Pembina Institute welcomed the news earlier this week that the Kenney government will cancel the shift from an energy only market to the capacity market.
Binnu Jeyakumar, Director of Clean Energy at Pembina Institute said “since day one, the Pembina Institute, like most electricity industry players, has been critical of the capacity market for several reasons, and we’re pleased to see the cancellation.”
Jeyakumar said that while the shift to a capacity market was originally intended to attract investors to Alberta, it does carry several risks. “Notably, the capacity market would have shifted risk away from investors and onto consumers, likely resulting in more costs to ratepayers.”
As well, Pembina argues that the move to a capacity market would create an uneven playing field and provide an advantage for coal- and gas-fired power generators over renewable power sources, including solar and wind.
Agreeing that an update to the current electricity market is required, Jeyakumar adds he hopes that the government will move in that direction.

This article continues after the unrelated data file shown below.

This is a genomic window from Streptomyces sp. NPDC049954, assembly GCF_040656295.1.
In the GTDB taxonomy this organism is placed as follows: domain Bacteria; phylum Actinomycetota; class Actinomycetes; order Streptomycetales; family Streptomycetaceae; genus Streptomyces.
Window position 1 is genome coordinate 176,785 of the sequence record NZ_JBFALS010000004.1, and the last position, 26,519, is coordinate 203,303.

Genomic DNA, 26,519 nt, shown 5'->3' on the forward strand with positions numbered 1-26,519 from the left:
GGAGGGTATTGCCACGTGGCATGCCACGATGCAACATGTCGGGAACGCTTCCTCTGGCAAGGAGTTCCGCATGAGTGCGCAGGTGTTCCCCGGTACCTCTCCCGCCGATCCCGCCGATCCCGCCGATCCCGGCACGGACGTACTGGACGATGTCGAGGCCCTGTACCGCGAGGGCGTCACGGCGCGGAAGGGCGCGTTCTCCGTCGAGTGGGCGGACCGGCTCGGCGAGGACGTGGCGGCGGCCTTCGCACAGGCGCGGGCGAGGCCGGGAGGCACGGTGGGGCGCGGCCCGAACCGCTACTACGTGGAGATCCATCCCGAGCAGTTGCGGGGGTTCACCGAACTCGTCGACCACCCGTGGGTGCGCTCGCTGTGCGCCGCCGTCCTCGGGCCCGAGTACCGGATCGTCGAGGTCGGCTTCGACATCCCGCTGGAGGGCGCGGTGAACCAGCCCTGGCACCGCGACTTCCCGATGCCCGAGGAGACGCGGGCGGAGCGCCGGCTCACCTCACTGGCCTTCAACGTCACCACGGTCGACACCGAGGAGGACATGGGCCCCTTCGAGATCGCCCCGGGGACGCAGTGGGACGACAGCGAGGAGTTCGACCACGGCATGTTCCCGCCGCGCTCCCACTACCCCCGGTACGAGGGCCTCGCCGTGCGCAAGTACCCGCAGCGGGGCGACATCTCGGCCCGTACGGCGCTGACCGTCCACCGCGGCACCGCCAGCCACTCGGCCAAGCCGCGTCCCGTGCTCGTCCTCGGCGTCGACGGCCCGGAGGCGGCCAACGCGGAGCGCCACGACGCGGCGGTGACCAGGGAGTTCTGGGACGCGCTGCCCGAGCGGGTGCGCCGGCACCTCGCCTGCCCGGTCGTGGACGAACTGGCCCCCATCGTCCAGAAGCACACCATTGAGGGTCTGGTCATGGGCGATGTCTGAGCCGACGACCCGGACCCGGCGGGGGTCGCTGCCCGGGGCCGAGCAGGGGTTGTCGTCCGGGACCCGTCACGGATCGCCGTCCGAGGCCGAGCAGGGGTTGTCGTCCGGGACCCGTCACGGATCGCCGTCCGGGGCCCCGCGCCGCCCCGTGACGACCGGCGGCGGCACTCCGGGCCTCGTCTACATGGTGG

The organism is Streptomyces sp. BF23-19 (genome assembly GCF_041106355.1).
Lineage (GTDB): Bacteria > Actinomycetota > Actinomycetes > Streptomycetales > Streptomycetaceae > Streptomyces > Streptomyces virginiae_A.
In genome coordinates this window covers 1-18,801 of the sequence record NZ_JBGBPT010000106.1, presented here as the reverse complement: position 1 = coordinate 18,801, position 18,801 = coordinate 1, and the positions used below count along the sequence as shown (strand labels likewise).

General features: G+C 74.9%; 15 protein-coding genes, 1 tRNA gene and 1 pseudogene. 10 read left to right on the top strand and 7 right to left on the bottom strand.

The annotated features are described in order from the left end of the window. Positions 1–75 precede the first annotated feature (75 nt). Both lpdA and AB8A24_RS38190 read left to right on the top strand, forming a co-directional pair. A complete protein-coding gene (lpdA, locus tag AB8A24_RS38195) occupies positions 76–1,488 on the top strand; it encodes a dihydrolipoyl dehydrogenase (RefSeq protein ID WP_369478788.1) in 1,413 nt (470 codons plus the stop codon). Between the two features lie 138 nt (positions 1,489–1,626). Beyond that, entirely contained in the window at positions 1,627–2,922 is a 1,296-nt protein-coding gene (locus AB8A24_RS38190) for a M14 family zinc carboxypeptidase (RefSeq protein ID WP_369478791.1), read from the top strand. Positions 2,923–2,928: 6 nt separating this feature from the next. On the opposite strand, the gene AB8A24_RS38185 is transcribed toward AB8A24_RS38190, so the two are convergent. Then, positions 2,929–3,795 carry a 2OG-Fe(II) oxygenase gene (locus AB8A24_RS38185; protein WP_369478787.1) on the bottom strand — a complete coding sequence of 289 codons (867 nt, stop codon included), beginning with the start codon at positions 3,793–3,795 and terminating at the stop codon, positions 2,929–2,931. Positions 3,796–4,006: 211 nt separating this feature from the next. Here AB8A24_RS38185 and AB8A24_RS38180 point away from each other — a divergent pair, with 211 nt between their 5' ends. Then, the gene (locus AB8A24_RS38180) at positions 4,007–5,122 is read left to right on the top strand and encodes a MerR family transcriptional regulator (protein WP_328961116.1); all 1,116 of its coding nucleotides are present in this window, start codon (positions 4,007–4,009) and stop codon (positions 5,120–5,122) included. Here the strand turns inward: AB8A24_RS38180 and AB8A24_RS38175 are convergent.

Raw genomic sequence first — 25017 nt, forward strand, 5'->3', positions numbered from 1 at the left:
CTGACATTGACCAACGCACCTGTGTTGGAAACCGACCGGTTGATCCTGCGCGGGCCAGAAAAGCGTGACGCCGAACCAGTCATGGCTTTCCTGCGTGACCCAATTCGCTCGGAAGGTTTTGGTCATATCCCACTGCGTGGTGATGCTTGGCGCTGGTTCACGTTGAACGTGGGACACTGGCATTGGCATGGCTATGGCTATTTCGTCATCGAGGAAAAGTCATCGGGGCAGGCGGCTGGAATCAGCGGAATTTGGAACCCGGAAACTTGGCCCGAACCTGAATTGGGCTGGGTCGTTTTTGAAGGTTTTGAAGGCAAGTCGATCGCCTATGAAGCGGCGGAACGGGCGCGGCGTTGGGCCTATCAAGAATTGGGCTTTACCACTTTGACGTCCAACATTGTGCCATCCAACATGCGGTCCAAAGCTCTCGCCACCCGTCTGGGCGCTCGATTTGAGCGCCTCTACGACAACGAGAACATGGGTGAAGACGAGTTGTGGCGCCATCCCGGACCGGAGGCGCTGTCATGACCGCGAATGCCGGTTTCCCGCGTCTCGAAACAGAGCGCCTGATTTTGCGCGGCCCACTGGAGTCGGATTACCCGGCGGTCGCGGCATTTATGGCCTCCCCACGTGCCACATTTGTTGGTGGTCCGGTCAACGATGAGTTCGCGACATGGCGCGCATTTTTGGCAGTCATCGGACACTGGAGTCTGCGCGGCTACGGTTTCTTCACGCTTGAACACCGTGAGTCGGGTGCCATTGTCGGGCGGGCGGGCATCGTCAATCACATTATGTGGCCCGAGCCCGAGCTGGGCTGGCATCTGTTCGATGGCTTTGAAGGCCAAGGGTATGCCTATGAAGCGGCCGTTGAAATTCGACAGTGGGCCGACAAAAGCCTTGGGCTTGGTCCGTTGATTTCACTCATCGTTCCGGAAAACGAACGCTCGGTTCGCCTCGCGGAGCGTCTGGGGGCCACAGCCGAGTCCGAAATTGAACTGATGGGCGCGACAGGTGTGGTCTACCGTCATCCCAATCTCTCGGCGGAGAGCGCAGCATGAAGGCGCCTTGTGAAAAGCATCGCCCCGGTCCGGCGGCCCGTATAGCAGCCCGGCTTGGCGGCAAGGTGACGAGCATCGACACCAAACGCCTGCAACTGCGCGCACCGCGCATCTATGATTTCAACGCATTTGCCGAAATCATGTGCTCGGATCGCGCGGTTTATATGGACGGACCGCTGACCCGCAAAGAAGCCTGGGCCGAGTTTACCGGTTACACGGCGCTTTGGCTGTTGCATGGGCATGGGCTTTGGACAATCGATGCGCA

“Experience from other jurisdictions, such as Texas, shows how energy markets can be adjusted to ensure reliability while protecting consumers — and integrating the lowest cost option, which are renewable energy resources.”
According to Jeyakumar, a fair system that is cost effective and efficient will include all technologies being treated equitably and fully compensated for services provided.
“We need to look at the entire electricity system, beyond just the wholesale market,” said Jeyakuma. “For example, the most cost-efficient solutions would ensure energy efficiency is prioritized, and smart technologies are used to manage usage at peak demand times.”
Jeyakumar says a number of electricity systems are well along this path and we can learn from them.
“Globally, the electricity sector is undergoing a shift at a level that we haven’t seen in over a century. Renewables are cheaper than conventional generation, and we have new technologies that are changing how we generate, deliver and consume energy.”
“Our electricity market needs to be ready to adapt to changing innovation in a 21st century de-carbonized future grid that is lower emitting, lowest cost and more reliable.”
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